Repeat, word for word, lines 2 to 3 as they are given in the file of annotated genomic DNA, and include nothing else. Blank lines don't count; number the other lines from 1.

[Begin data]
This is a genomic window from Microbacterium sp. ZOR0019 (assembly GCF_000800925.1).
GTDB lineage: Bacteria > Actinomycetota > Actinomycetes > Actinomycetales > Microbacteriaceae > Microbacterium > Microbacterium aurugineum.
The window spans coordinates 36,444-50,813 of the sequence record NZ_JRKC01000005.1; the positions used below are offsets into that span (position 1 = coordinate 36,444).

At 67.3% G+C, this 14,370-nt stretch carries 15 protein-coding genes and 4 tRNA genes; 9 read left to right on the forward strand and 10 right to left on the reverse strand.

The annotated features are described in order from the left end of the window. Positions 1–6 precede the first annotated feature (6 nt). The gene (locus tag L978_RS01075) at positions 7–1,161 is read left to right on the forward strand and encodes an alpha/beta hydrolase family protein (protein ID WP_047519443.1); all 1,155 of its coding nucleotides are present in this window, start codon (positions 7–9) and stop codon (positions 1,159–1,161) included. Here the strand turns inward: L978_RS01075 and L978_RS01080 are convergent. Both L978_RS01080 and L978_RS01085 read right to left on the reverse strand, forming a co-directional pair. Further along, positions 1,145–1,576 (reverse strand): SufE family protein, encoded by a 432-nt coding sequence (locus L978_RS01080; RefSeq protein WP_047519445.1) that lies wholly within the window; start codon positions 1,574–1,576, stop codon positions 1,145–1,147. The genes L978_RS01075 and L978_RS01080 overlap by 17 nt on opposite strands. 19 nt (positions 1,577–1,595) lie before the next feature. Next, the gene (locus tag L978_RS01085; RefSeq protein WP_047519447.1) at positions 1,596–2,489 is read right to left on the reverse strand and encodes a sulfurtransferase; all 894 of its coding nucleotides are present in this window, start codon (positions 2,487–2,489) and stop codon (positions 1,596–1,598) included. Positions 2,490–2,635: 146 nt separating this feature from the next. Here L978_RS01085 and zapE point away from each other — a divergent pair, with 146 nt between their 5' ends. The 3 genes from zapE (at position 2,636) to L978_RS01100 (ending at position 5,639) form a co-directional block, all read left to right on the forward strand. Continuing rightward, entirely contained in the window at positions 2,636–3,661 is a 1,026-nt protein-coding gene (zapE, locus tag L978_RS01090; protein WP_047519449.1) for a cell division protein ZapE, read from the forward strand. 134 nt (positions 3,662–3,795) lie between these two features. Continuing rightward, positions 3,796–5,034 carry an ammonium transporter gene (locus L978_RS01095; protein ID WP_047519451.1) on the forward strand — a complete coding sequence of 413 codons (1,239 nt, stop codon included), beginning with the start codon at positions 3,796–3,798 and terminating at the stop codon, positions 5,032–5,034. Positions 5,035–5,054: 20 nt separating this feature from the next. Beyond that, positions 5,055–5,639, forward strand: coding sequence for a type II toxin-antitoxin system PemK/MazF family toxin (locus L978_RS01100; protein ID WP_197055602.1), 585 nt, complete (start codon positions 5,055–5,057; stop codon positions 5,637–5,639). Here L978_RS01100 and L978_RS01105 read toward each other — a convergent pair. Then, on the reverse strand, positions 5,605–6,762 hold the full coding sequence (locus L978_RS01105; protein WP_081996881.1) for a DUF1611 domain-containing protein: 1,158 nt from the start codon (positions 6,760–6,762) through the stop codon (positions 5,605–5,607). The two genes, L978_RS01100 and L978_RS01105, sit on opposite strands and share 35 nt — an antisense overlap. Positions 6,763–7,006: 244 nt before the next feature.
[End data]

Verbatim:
GTDB lineage: Bacteria > Actinomycetota > Actinomycetes > Actinomycetales > Microbacteriaceae > Microbacterium > Microbacterium aurugineum.
The window spans coordinates 36,444-50,813 of the sequence record NZ_JRKC01000005.1; the positions used below are offsets into that span (position 1 = coordinate 36,444).